Remember that game-winning field goal Brandon Walker hit in 2007 to extend Notre Dame’s winning streak over Navy to 44 games?
Don’t worry, you’re not losing your mind. It never happened.
Walker, then a true freshman, never had the opportunity to attempt that kick after missing a 40-yard field goal in the third quarter, which convinced Charlie Weis to go for a first down on 4th-and-8 from the Navy 24 late in the fourth quarter of a 28-28 tie. Quarterback Evan Sharpley was sacked on the play and the Midshipmen went on to defeat the Irish, 46-44, in three overtimes.
It’s a moment Walker hasn’t forgotten.
“The feeling after the game of just epic quietness and knowing that I had a chance to possibly step up but in the end I didn’t give my team enough confidence in myself, along with the coaching staff, that’s the part I remember most,” said Walker, now an asset manager at Fifth/Third Bank in Chicago. “It was just being down on myself, that the team didn’t have confidence in me when it counted the most.”
Navy entered that game at 4-4 while Notre Dame was off to its worst start in program history at 1-7. The Irish finished the year at 3-9.
“I think entering the game we kind of downplayed the history of (the streak) and then afterwards a lot of people brought it up to us,” Walker said. “We tried to play it like any other game but that definitely was more brought up after the fact about how the streak was over.”
Navy scored a touchdown late in the third quarter to pull to within 21-20. Notre Dame responded with a 12-play, 47-yard drive that stalled at the Navy 23. Weis sent Walker out to attempt a 40-yard kick that would have extended the Irish lead to four points.
Instead, Walker pushed the kick right, setting the stage for Weis’ hesitation to attempt a game winning kick at the end of regulation.
Both teams scored a touchdown in the fourth quarter, with Navy adding at two-point conversion that tied it 28-28 with barely two minutes left.
Eventually Notre Dame took over at the Navy 38 after Tommy Zbikowski returned a punt 30 yards to put the Irish in position to win the game.
Five plays later, the Irish faced a 4th-and-8 from the Navy 24 with just 45 seconds left on the clock.
“John Carlson actually came up to me and said, ‘Are you ready to win the game?’” Walker said. “But, that third quarter miss was fresh in coach Weis’ mind. We ended up not kicking.”
Sharpley was sacked for a loss of seven yards and the game went into overtime.
Both teams scored touchdowns on their first overtime possession and Walker booted a 26-yard field goal in the second to give the Irish a short-lived 38-35 lead. Navy tied it, then scored a touchdown and two-point conversion in the third overtime.
Travis Thomas’ five-yard touchdown run pulled the Irish within 46-44, but Navy stuffed the two-point conversion to end to the streak.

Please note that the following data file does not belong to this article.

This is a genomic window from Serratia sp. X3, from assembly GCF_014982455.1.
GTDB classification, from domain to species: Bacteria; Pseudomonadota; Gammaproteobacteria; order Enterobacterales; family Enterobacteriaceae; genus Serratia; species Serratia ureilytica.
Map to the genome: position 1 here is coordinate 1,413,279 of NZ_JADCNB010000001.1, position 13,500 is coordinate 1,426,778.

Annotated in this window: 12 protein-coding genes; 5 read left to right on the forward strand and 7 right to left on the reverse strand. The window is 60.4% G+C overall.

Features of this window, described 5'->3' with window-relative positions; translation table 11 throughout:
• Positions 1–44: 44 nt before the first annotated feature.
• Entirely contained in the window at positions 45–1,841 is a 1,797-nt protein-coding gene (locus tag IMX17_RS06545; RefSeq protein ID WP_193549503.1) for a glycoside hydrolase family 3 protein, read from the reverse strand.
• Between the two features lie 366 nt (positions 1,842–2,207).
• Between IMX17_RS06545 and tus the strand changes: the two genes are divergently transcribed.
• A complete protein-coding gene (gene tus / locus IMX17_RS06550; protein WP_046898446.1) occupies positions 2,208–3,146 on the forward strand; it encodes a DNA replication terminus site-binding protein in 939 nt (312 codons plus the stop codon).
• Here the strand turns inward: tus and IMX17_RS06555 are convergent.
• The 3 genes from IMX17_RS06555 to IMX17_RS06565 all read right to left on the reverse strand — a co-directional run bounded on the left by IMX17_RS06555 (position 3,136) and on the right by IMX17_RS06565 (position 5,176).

“A few things stick out about that game,” Walker said. “I remember a few plays. Obviously not kicking at the end of regulation, which back then I said that I agreed with coach Weis’ decision since I already missed a kick that game, especially from about the same distance. I’ll never question my head coach and I still agree with that.
“I remember Travis Thomas getting stopped. That was my freshman year, and we didn’t have a good year, but some of those misses and letting the seniors go out with some of those losses. It still bothers me that I let my other teammates down more so than what my career means to me. Guys like John Carlson, Tommy Zbikowski, those fifth-year seniors, John Sullivan, I felt bad from a team standpoint that I couldn’t do more or perform better to send them off on a higher note.”
Walker returns to Notre Dame at least once a year and often sees his former teammates.
“I go back and hang out with a bunch of the alumni,” he said. “We went back for the Texas game this year and it was good to see Golden (Tate), James Aldridge, Toryan Smith, Brian Smith, Jamoris Slaughter. The list just goes on and on. We also get together at weddings and get-togethers. We’ll tell stories about college and it seems just like yesterday.”
More than five years have passed since Walker finished his Notre Dame career. He hit 20 field goals and converted 61-of-62 extra points. But he can’t seem to forget the misses.
“A lot of my friends in Chicago don’t know the athletic side of me,” Walker said. “Whenever they do see videos it’s always interesting. Two years removed from college, Notre Dame went into overtime against Pittsburgh at Notre Dame and they showed the replay of me missing a kick when I was there. My roommate just paused and said, ‘Hey, was that you?’ and rewound it. He had no idea. That provided material for a bunch of jokes moving forward.”